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Enzyme kills Staphylococcus aureus without triggering resistance

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Enzyme eliminates Staphylococcus aureus without triggering resistance

Researchers in Switzerland and the Netherlands have developed an enzyme that kills the harmful Staphylococcus aureus bacterial pathogen while preventing antimicrobial resistance.

Micreos Pharmaceuticals created novel antibacterial enzyme XZ.700 alongside ETH Zurich.

Findings from the research are published in Antimicrobial Agents and Chemotherapy.

The S. aureus pathogen causes and aggravates a wide spectrum of conditions, from mild disorders to life-threatening diseases.

These conditions can be difficult to treat because S. aureus hides in niches within the body, and it readily develops resistance to antibiotics.

There are currently no pharmaceutical treatments that can target the pathogen while keeping the healthy skin microbiota intact.

Researchers from Micreos and ETH Zurich designed XZ.700 by combining elements from a bacteriophage endolysin and a S. aureus-specific bacteriocin, both agents that naturally target bacteria.

XZ.700 was found to selectively remove S. aureus from a simplified skin microbiome and was effective against S. aureus on reconstituted human skin and in a mouse model of a S. aureus-induced skin infection.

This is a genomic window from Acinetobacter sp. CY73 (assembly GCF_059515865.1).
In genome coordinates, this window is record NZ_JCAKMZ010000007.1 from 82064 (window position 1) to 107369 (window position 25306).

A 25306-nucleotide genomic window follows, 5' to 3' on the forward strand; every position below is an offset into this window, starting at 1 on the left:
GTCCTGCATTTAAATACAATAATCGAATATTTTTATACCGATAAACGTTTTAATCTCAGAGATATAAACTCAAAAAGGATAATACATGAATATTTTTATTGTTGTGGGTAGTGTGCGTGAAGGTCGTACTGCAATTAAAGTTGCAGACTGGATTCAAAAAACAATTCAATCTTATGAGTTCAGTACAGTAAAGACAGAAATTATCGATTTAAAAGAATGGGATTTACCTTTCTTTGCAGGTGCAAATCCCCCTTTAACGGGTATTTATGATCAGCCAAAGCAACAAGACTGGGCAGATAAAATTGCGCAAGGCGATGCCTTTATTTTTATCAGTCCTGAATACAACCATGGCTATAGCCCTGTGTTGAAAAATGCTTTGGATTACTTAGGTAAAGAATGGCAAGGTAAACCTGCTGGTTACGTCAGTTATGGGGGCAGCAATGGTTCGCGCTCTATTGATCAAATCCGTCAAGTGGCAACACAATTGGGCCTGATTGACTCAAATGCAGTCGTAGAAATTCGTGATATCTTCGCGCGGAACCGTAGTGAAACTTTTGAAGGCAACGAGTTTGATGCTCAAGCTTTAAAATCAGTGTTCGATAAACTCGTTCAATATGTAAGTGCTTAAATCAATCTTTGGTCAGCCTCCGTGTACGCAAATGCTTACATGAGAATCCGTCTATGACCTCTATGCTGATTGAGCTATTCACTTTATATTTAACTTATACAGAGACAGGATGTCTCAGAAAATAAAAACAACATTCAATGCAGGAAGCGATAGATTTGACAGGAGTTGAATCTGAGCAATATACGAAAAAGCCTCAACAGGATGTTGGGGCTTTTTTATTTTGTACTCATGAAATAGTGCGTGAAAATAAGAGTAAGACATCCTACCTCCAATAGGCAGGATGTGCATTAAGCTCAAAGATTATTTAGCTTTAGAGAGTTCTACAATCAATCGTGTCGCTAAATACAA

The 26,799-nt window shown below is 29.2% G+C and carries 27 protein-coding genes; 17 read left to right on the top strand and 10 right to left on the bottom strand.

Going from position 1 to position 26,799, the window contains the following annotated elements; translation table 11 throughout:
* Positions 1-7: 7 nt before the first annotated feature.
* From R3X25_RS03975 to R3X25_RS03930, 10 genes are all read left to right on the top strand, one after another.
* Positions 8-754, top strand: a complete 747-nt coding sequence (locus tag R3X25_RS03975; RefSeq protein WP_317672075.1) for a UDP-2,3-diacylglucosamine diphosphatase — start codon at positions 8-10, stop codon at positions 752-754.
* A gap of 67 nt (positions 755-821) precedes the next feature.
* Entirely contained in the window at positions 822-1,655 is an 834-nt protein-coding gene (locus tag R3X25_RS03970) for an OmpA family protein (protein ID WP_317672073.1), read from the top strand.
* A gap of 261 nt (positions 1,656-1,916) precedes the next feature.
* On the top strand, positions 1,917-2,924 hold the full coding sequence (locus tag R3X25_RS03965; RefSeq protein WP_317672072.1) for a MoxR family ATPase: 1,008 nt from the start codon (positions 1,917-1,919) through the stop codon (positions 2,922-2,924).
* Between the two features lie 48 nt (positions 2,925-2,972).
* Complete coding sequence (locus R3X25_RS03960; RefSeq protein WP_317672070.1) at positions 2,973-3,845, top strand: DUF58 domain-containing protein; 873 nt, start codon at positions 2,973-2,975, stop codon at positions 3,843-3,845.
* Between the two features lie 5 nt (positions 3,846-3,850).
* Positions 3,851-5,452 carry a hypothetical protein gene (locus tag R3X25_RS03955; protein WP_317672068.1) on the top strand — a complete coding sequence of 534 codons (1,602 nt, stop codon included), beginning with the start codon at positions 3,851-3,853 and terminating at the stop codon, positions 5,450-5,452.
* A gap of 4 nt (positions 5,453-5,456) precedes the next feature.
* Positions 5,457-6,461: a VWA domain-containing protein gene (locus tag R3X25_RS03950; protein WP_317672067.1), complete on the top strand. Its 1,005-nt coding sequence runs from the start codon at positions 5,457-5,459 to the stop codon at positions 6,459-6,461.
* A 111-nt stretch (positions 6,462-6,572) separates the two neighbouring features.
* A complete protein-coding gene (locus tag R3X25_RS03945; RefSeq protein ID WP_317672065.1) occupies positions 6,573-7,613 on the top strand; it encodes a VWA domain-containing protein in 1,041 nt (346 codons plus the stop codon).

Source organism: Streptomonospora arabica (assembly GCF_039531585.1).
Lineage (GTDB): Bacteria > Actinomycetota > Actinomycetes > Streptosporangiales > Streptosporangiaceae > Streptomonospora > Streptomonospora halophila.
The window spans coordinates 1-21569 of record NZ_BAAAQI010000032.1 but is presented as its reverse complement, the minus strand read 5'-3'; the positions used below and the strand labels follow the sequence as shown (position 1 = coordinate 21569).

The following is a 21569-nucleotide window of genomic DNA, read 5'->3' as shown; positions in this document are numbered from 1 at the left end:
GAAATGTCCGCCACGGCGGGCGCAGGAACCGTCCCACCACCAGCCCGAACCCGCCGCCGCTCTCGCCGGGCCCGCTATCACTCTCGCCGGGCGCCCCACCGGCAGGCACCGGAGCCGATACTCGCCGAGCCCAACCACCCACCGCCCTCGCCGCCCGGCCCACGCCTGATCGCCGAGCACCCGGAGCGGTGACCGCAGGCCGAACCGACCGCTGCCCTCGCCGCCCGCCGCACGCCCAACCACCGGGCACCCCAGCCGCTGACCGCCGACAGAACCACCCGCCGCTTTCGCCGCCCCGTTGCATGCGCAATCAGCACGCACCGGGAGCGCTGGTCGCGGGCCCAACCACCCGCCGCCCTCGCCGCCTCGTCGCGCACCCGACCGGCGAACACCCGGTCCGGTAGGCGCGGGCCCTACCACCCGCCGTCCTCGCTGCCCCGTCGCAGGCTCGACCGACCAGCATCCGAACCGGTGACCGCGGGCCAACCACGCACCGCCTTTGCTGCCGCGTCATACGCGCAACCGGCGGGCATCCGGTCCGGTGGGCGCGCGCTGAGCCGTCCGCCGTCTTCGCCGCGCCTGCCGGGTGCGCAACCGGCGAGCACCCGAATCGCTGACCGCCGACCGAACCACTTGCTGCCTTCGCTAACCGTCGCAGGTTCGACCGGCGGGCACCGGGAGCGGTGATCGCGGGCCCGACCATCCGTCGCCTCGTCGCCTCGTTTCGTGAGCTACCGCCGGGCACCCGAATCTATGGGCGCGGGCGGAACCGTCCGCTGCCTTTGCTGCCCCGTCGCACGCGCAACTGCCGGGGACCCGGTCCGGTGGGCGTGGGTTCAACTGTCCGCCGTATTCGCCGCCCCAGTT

Crucially, no resistance emerged after repeat exposure to the treatment.

Professor Martin Loessner of ETH Zurich, a leading researcher and co-author of the paper, said:

“I am proud to see how developments at Micreos that are based on fundamental research conducted in our lab at ETH are now progressing into medical applications to help patients with inflammatory skin conditions.”

PhD Dr. Mathias Schmelcher, Chief Scientific Officer at Micreos Pharmaceuticals, and co-author of the research, said:

“XZ.700 forms one of the main building blocks of our endolysin portfolio and is the starting point for many more molecules to come.

“With our technology, we have the possibility to selectively target the pathogen S. aureus while preserving a healthy skin microbiome. This could revolutionise the way we treat inflammatory skin disorders with an infectious component in the future.”

Antimicrobial resistance results in 750,000 death globally each year, according to a 2019 study published in The Lancet.

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  1. Pingback: New guidance on using CRP tests in primary care to reduce antibiotic overprescribing

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